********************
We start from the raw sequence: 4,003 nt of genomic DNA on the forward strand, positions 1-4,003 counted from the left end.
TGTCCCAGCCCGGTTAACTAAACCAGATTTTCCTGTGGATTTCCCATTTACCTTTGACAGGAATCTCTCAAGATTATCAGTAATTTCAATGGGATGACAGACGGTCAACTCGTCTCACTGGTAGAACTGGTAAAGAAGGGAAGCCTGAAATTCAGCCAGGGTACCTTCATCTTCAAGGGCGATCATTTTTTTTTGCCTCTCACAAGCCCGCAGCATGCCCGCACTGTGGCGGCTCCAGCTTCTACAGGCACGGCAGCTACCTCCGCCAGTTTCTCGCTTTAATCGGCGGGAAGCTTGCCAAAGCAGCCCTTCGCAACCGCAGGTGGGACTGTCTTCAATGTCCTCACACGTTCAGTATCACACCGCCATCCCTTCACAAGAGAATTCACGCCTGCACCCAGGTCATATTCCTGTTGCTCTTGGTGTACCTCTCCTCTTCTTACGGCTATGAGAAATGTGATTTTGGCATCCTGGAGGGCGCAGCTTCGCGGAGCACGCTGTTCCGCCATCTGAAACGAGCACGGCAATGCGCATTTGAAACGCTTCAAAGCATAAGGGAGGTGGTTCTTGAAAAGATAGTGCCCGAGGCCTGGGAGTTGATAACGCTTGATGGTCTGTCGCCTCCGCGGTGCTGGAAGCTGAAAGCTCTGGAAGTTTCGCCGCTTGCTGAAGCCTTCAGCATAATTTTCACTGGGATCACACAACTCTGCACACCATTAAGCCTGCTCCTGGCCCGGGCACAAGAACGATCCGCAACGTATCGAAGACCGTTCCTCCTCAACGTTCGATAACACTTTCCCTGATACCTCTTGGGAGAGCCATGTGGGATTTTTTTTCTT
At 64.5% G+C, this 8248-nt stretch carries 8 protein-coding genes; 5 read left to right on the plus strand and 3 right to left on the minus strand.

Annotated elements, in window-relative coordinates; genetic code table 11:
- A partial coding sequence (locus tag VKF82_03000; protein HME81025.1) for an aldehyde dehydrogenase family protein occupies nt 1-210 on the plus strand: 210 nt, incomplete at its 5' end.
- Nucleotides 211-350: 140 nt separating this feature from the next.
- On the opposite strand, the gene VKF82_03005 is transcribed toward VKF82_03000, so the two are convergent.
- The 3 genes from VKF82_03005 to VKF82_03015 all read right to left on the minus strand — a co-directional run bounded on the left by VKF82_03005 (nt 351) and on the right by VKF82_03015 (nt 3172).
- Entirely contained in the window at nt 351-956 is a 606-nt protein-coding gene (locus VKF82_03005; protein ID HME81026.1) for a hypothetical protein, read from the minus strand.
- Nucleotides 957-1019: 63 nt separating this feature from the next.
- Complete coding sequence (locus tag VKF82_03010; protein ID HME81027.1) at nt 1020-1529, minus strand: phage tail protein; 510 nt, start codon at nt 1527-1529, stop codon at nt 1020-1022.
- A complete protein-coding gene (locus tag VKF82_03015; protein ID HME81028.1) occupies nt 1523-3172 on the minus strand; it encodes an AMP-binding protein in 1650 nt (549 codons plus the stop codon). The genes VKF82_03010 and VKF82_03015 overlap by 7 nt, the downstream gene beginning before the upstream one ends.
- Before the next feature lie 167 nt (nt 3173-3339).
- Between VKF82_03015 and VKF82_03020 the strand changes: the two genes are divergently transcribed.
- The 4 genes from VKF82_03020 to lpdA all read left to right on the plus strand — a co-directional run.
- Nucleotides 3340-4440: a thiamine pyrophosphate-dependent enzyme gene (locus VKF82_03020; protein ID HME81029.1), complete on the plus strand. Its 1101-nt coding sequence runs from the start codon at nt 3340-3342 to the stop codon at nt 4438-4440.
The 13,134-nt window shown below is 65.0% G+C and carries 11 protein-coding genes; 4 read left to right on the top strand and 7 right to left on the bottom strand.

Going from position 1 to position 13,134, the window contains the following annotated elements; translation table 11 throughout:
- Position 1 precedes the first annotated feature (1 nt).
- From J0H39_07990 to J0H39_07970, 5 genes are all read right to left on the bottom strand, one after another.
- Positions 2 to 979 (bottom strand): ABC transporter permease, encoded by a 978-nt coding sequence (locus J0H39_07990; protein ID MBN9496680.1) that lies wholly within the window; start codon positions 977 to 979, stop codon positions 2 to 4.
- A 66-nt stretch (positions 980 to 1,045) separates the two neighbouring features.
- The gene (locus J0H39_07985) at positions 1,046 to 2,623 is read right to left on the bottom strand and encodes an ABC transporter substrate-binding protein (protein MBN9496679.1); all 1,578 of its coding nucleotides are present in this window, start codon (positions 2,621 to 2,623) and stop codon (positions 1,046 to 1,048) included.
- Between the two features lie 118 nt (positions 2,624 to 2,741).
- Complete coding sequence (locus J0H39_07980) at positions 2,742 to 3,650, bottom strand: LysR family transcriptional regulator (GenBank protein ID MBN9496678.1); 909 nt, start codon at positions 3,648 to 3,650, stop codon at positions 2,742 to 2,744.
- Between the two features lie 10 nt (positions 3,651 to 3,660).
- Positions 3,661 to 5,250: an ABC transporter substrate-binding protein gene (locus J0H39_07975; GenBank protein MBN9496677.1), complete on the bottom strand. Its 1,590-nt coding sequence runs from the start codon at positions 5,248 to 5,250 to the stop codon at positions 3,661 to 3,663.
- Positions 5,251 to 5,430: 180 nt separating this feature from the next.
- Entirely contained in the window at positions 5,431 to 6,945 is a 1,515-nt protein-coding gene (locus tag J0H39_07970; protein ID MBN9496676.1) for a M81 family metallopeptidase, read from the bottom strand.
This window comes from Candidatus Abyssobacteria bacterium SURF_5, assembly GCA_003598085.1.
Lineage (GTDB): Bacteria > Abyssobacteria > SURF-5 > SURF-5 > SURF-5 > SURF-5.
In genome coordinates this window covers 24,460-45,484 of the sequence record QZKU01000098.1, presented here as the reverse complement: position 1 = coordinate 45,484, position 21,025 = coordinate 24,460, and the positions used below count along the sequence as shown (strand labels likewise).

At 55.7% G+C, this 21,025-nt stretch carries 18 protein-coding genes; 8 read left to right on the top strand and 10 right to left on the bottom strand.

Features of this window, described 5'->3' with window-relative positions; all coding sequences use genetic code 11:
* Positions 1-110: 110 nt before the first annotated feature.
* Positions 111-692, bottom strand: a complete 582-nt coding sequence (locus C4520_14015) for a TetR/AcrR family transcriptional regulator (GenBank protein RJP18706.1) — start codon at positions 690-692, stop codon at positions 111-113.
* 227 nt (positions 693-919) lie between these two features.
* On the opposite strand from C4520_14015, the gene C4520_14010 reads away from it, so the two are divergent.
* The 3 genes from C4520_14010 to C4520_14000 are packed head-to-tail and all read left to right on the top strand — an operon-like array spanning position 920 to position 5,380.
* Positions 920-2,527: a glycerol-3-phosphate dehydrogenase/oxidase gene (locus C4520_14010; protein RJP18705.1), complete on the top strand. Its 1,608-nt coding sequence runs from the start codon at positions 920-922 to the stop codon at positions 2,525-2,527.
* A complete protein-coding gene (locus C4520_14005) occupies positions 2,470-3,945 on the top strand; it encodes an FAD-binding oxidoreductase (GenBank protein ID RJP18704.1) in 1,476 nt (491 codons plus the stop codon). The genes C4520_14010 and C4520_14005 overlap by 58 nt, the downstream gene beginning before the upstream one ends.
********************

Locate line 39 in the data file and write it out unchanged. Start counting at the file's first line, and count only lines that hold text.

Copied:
* The 3 genes from C4520_14010 to C4520_14000 are packed head-to-tail and all read left to right on the top strand — an operon-like array spanning position 920 to position 5,380.